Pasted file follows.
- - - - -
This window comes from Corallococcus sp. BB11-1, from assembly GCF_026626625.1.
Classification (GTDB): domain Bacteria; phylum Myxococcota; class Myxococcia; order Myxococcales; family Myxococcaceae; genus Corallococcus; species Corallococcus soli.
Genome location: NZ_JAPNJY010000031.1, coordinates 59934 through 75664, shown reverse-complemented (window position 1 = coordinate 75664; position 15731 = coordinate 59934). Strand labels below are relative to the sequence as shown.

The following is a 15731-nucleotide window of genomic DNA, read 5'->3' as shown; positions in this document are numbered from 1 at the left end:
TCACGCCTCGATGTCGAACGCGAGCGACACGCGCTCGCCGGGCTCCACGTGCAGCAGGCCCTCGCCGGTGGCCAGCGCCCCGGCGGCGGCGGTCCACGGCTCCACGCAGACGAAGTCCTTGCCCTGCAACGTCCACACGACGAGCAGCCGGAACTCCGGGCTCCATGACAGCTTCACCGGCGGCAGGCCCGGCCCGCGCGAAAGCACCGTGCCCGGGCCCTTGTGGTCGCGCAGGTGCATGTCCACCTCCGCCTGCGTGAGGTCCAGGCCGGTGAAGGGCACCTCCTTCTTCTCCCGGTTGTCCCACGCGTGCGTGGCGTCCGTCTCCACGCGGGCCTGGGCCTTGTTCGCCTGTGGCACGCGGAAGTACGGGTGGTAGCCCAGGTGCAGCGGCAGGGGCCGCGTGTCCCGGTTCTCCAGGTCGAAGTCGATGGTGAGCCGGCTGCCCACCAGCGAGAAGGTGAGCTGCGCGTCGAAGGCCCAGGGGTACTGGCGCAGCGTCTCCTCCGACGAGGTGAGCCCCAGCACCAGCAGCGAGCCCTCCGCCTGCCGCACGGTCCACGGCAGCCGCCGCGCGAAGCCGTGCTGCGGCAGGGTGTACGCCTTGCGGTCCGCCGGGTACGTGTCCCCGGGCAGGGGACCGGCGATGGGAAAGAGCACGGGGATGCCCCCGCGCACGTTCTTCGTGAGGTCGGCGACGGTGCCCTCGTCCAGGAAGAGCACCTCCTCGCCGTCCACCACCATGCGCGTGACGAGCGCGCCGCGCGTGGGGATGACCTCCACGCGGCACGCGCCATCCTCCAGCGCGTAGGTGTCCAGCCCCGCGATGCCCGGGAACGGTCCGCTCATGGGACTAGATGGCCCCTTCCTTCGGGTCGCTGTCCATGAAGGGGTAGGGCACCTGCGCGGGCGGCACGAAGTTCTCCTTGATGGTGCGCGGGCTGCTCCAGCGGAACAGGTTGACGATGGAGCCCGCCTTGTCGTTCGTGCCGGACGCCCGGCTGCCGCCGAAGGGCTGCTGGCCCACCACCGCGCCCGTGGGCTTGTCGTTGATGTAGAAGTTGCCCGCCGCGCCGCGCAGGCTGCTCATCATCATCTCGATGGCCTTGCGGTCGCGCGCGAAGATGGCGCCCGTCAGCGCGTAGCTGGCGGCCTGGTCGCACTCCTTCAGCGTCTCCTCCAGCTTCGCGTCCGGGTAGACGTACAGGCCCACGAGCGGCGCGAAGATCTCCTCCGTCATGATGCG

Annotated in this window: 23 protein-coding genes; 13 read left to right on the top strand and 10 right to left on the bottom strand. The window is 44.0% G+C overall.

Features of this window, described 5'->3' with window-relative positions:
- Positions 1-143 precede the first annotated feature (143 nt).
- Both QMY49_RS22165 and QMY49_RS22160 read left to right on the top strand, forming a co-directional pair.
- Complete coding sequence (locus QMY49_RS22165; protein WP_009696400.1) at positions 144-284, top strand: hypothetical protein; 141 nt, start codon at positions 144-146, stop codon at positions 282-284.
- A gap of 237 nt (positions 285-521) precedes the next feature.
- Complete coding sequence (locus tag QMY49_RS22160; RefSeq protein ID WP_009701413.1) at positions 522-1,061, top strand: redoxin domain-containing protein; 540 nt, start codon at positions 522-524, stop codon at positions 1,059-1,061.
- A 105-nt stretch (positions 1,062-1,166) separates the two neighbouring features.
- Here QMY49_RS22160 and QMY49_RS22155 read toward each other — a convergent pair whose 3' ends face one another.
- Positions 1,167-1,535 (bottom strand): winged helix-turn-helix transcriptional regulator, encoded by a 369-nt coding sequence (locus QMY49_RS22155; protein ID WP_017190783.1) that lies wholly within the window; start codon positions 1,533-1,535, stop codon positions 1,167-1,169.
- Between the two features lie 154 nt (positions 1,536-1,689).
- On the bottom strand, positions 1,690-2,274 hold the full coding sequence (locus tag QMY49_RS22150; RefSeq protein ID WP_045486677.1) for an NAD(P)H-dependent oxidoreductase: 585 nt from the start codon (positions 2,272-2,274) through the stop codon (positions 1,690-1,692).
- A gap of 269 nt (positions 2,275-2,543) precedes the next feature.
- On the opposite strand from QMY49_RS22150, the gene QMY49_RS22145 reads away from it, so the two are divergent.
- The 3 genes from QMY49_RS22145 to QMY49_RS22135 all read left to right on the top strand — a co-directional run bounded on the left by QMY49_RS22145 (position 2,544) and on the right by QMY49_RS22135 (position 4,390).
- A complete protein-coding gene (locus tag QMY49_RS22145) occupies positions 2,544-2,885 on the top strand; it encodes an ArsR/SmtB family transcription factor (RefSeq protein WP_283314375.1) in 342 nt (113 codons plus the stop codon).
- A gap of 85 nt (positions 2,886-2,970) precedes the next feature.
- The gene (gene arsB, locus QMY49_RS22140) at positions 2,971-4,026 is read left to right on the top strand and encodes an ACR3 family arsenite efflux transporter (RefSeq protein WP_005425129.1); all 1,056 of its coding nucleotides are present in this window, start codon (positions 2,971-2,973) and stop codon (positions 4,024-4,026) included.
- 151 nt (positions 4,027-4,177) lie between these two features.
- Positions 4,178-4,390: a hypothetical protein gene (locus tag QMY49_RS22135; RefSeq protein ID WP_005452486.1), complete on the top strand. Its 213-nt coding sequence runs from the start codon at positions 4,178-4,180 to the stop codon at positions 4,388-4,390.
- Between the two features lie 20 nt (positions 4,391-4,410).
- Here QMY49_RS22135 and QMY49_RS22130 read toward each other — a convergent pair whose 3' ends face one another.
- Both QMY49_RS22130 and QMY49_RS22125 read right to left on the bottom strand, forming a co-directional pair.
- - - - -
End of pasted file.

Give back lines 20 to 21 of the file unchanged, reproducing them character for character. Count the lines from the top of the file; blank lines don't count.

- The 3 genes from QMY49_RS22145 to QMY49_RS22135 all read left to right on the top strand — a co-directional run bounded on the left by QMY49_RS22145 (position 2,544) and on the right by QMY49_RS22135 (position 4,390).
- A complete protein-coding gene (locus tag QMY49_RS22145) occupies positions 2,544-2,885 on the top strand; it encodes an ArsR/SmtB family transcription factor (RefSeq protein WP_283314375.1) in 342 nt (113 codons plus the stop codon).